A year or two ago, no lesser a company than Sotheby's, the big worldwide auction firm, we saw two major auction houses in England come together and set prices for auctioning off items at Sotheby's. This practice went on for two or three years until one of the customers who was auctioning his store of art decided to investigate and started to make complaints. Eventually, one of the employees of Sotheby's or the other firm went to the authorities and gave all the information. Can anyone guess what happened? As a result, one of the firm's owners went to jail for a few months and, if he did not go to jail, he certainly paid very big fines, but the company is back to competing again. There was an end to the price-fixing.

However, that only happened because a customer was motivated to investigate, make the complaints and the charges to get things done.

In this House, we had the Liberals in power for 13 years. I have read the speeches in Hansard on this bill and others, and the Liberals have absolutely no credibility on this issue. They were the government all those years and there is only one member of the entire Liberal caucus who has any credibility on this issue at all and that is the member for Pickering—Scarborough East because, while the Liberals were the government, he was the lone member who actually attacked his own government and said that it should take off the blinders, that price-fixing was going on in the retail gasoline business and that something needed to be done about it. What did the Liberals do to him? They simply moved him back a couple of rows and ignored him.

The Conservative government has made some tentative steps, and I applaud it for that, but it is important for the member's bill go to committee where we can call in witnesses and discuss at length the matter of adding on extra powers for the Commissioner of Competition to inquire into the entire industry sector, which is what we want to do.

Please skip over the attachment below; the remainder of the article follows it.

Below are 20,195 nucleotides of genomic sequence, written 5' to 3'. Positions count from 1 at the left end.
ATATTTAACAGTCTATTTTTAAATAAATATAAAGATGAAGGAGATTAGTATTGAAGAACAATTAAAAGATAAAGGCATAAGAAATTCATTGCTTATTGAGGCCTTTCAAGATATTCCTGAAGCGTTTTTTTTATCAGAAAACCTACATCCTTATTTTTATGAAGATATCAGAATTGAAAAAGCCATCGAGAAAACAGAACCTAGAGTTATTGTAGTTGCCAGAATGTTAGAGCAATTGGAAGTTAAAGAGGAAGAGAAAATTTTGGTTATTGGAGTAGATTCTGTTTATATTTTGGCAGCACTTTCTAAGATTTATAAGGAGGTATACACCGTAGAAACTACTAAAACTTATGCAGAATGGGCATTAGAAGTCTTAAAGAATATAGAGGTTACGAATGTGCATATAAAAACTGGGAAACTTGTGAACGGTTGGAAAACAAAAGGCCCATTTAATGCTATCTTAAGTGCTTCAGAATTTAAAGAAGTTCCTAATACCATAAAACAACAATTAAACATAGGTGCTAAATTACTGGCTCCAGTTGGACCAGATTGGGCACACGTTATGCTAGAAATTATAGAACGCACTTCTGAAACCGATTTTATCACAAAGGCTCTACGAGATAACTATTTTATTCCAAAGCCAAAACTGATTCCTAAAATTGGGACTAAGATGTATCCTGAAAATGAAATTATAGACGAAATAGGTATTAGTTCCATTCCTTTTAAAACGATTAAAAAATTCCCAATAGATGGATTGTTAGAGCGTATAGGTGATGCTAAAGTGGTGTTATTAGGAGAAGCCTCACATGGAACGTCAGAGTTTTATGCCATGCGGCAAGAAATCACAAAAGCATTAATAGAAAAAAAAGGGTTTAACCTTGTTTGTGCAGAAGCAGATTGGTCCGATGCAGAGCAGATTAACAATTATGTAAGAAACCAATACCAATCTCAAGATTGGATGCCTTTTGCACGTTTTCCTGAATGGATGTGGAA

There is an another reason we want to do this. In case there are some industries that want to continue to flaunt the laws because they do not think that even the new penalties and laws are strong enough, then we want to give the commissioner the power to initiate her own investigations and not have to take direction from the minister, which is what happened during those 13 years of inaction under the Liberals and the previous 100 years of inaction in this country.

Let us pass this bill on to committee, let us study it and let us give more power to the commissioner.

Competition ActPrivate Members' Business

11:20 a.m.


Serge Cardin Bloc Sherbrooke, QC

Madam Speaker, I would like to congratulate my colleague from Shefford for introducing Bill C-452. The Competition Act is a very relevant topic, particularly with all of the news lately about oil. A huge quantity of oil is spilling into a natural environment and causing terrible pollution. I do not believe that such a major catastrophe has ever happened in our oceans. Those who authorize the construction of drilling platforms should make sure that they will be problem-free before construction begins.

The introduction of Bill C-452 virtually coincides with the study of Bill C-14. The Conservatives call this bill the Fairness at the Pumps Act, but that is just for show and yet another con on their part.

It is a little like the bill whose title referred to trafficking in children, but that contained nothing on the subject at all. That is how the Conservative Party operates. Calling it the Fairness at the Pumps Act is just a marketing strategy. Nothing could be further from the truth. The Electricity and Gas Inspection Act and the Weights and Measures Act cover all measuring instruments, from scales used at the grocery store to weigh fruits and vegetables to those that weigh gold extracted from a mine. The acts cover all weights and measures. The Conservatives are calling this bill the Fairness at the Pumps Act because they want to look good in the public eye by positioning this as an issue that has a financial impact on Canadian and Quebec families.